6 out of 10
Christian Bale as Rick
Directed by Terrence Malick
Knight of Cups Review:
It should surprise no one that Terrence Malick’s (The Tree of Life) latest film, Knight of Cups, is a philosophical rumination about the pain and loneliness of life and how it increases the further we get from nature. What should surprise (depending on your point of view of his last several films anyway) is the degree to which it feels like a parody of his own work, descending into many of the ticks for which he has become known in his later career. Actors wander around picaresque settings, looking off into the horizon and occasionally speaking to each other in partially-heard exchanges while descending further and further into their own only partially-understood thoughts. It’s a feeling which is intensified by his choice to ensconce his film in Hollywood, using the decadence of the moviemaking scene as the most obvious focal point yet for his ruminations on materialism as distance from God. In Cups, that distance is encapsulated in Rick (Bale), a screenwriter who, despite all the earmarks of worldly success, finds himself more and more isolated from the world symbolized primarily by the many disastrous romantic relationships he has left behind him.
It could almost be satire except for the fact that satire and dreamlike imagery do not go hand in hand together. But even separate from the Hollywood backdrop, this is not a particularly novel foundation for a character piece, it’s been pretty popular since at least The Sorrows of Young Werther and make up at least 60% of indie dramas in any given year. But the pull of Malick films has never been their textual complexity – the plot of most can be summed up in about a sentence and tend to offer little in the way of conflict or resolution – but in the way they are told. The medium really is the message as he cuts away the classic threads of narrative structure or character development and presents, instead of something immediate and now, the memories of an older individual cast back on their life. Scenes play out not with a beginning, middle, end but as a series of middles flowing one into another – strong moments and words are remembered, but the context tends to be hazy and unsure. It’s a technique he’s used frequently but usually attached to some sort of narrative (simple though it may be) such that you can see the outline even if you aren’t shown the whole. There is no such underlying anchor (however well hidden) to Knight of Cups, leaving it frequently detached and floating through the air like dandelion spores.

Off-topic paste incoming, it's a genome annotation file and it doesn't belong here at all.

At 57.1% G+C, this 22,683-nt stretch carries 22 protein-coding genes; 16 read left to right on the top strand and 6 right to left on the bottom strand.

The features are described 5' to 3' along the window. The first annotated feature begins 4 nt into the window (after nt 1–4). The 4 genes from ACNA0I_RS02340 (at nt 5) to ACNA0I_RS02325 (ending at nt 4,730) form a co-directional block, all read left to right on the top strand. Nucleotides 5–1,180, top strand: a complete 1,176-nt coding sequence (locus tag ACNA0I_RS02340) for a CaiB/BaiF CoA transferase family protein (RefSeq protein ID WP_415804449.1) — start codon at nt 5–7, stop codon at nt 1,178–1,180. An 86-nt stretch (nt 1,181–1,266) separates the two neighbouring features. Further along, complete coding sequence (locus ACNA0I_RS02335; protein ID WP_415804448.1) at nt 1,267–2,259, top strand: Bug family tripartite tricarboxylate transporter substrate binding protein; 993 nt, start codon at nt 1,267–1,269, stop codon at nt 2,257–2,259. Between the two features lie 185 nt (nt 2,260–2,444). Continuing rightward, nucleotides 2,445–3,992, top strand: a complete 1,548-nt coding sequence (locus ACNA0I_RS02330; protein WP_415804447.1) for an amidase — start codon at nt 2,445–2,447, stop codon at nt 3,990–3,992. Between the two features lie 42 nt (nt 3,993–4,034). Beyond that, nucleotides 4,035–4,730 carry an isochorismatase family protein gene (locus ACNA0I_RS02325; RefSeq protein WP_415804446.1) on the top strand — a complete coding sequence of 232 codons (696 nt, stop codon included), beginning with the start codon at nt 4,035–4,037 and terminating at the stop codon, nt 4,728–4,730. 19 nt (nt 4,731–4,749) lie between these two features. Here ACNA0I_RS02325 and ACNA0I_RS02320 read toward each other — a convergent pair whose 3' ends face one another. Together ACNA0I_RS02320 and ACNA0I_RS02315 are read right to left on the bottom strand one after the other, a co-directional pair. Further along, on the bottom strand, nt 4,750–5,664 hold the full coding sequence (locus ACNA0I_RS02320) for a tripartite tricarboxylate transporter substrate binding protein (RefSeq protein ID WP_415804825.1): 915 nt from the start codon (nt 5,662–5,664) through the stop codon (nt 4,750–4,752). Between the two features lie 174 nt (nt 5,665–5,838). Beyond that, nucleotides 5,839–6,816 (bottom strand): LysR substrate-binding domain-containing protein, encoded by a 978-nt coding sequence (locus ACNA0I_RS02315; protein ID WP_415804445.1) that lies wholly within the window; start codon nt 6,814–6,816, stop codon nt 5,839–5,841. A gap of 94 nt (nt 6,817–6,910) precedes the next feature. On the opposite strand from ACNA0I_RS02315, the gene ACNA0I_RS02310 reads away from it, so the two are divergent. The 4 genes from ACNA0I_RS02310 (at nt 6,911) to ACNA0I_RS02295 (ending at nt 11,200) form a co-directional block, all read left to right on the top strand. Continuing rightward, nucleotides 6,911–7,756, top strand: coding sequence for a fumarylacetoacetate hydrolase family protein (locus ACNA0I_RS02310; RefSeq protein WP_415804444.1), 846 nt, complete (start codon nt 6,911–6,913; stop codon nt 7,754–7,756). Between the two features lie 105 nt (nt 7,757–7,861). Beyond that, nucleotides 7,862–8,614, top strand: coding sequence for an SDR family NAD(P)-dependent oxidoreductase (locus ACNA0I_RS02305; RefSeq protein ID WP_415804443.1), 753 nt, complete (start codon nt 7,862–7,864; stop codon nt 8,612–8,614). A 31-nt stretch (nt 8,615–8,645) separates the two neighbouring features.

It is beautiful to look at, though. Cinematographer Emmanuel Lubezki (The Revenant) does dreamlike like no one else and even if the moments feel familiar for frequent Malick watchers, they still have a personality all their own. The actors are game for the moment as well, particularly Bale who is saddled with the added weight of not being allowed to speak as he watches and reacts to his own life. It‘s an interesting idea but one which leaves our point of view character a cypher, one we may be expected to place ourselves into but without any reason to do so. Some of the actors are able to break free of these constraints – Michael Wincott is dazzling in literally 30 seconds of screen time which remind what a great conventional filmmaker Malick can be – and some can’t at least partially due to the nature of their setups. Many of the women Rick encounters are ill-explored half-remembered dreams who cannot help but vanish and be replaced and offer little weight, and an ongoing family drama about Rick’s wastrel brother (Bentley) and his complicated relationship with his father (Dennehy) suffers from the same problem. It is the rare instance where both the emotionally real and the dreamlike are able to come together at the same time that Knight of Cups manages the depths to which it aspires. The most notable version comes during the occasional visit to the studio backlot where Rick works, an obviously fake and empty world which exemplifies Malick’s view on Hollywood (and probably modern civilization in general) where Rick and his ex-wife (Blanchett) try to figure out why their marriage failed amid the most obvious of reasons.
It is, ironically given Malick’s own stylistic choices, fleeting at best. There’s still a lot to take away from Knight of Cups, particularly on the big screen, but much of the sales pitch for Malick’s films was that they were pretty films that were more than pretty films. And in Knight of Cups, he does not live up to that challenge.